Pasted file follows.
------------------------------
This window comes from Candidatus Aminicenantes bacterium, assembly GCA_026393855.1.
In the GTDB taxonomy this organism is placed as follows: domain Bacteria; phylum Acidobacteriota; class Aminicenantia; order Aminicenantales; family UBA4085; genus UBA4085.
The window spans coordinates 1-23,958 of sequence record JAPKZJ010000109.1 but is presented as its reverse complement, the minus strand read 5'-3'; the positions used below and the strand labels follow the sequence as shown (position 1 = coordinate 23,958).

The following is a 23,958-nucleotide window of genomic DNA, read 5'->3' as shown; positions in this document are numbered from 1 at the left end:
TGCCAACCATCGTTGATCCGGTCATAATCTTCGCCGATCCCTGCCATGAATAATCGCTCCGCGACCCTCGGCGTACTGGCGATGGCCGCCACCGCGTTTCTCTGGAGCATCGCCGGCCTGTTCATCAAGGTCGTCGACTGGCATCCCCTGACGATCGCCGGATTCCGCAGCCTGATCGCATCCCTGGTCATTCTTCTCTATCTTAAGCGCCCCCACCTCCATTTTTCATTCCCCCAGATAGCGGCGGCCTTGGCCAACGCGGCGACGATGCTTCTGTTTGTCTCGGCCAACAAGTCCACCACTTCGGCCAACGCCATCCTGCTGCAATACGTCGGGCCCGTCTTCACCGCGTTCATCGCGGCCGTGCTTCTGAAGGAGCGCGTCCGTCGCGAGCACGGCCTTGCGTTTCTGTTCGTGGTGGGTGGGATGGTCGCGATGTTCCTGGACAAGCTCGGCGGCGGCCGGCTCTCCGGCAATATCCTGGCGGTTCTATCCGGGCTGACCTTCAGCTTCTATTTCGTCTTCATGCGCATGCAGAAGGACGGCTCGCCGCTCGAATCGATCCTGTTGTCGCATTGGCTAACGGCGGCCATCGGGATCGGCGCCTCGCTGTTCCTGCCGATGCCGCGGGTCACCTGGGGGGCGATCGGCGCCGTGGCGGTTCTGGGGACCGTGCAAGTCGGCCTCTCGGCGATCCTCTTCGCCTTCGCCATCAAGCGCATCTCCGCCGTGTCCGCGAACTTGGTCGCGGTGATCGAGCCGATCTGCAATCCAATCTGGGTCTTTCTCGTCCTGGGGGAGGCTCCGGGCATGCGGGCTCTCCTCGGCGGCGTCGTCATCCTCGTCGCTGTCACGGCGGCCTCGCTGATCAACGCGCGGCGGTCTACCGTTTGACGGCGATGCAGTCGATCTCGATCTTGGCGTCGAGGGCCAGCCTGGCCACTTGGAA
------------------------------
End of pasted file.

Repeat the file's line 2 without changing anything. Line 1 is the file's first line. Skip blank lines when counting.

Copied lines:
In the GTDB taxonomy this organism is placed as follows: domain Bacteria; phylum Acidobacteriota; class Aminicenantia; order Aminicenantales; family UBA4085; genus UBA4085.